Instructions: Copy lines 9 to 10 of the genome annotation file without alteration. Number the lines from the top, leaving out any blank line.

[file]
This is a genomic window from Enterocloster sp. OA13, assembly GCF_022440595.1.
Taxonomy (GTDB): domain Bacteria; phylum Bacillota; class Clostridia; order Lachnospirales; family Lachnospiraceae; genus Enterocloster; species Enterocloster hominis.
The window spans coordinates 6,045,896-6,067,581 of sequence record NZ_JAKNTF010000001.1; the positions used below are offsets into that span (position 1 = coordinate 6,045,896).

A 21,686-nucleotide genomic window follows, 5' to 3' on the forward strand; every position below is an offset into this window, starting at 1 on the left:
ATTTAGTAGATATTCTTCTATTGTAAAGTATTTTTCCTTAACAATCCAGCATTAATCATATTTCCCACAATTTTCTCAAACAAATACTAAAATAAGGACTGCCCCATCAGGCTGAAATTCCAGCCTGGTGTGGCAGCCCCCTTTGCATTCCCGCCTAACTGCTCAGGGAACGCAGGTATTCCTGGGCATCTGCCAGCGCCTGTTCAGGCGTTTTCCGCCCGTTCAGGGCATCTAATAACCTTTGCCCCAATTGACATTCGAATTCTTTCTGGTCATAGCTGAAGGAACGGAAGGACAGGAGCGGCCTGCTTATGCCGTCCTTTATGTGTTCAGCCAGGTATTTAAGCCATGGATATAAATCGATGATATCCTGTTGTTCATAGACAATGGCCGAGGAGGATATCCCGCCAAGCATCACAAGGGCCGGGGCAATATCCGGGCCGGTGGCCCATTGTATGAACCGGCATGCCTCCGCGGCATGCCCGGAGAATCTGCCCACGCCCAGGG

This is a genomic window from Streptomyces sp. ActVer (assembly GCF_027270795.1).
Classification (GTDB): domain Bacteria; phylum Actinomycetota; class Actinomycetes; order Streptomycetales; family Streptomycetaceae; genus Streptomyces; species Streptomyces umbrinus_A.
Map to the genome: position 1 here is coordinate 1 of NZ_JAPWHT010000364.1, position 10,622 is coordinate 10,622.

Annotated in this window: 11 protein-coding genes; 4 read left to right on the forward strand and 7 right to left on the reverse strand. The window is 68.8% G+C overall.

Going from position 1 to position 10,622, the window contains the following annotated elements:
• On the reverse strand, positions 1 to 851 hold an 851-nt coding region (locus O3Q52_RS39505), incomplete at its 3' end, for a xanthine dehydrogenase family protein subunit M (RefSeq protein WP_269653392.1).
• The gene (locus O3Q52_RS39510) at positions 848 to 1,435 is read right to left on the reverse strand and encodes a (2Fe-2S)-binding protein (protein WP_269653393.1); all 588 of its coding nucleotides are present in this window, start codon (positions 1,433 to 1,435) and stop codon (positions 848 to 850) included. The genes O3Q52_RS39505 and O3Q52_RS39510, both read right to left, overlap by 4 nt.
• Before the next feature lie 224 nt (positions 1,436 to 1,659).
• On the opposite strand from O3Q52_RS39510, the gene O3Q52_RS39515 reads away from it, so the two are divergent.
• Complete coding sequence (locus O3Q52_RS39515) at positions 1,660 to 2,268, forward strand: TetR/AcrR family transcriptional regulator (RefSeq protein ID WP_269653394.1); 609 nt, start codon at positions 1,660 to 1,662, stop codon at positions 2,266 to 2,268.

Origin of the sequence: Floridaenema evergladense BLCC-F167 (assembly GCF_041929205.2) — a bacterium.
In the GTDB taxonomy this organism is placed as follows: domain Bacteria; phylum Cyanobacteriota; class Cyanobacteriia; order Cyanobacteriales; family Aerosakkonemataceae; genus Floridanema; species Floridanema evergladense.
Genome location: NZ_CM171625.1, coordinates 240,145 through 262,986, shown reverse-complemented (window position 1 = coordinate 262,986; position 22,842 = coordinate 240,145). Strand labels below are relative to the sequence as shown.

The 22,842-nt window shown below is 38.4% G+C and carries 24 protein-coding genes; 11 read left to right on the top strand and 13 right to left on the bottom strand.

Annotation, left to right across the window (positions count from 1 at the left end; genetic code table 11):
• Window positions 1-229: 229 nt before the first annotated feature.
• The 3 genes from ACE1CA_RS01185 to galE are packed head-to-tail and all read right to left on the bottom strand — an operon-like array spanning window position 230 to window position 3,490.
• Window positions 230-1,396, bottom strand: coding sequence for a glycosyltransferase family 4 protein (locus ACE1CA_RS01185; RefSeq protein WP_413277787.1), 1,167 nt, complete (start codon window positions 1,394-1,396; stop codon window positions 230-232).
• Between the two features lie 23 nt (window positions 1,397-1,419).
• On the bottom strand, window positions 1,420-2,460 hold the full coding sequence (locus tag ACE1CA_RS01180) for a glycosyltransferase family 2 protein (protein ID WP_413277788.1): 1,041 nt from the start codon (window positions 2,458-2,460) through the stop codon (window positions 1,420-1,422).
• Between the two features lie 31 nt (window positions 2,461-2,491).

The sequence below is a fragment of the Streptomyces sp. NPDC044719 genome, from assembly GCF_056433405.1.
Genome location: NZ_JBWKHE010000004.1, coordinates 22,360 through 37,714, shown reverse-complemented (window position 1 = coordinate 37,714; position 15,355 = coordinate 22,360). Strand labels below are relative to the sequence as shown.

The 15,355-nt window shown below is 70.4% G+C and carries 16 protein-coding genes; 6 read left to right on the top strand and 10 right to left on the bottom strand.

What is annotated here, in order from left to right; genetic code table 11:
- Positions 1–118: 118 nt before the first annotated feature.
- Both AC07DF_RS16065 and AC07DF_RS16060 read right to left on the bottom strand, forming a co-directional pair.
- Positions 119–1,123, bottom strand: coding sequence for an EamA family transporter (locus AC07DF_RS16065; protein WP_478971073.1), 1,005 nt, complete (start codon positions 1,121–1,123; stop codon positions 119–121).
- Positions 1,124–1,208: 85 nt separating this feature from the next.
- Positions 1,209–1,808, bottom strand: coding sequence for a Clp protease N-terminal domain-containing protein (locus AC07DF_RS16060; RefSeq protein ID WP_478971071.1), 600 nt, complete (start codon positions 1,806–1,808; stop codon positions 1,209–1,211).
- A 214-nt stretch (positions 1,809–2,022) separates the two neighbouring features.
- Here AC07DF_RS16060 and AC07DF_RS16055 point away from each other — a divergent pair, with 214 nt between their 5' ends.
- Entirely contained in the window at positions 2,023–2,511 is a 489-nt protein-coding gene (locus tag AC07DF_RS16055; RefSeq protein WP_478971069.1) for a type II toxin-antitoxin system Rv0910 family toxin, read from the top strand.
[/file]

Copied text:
Annotated in this window: 11 protein-coding genes; 4 read left to right on the forward strand and 7 right to left on the reverse strand. The window is 68.8% G+C overall.

Going from position 1 to position 10,622, the window contains the following annotated elements: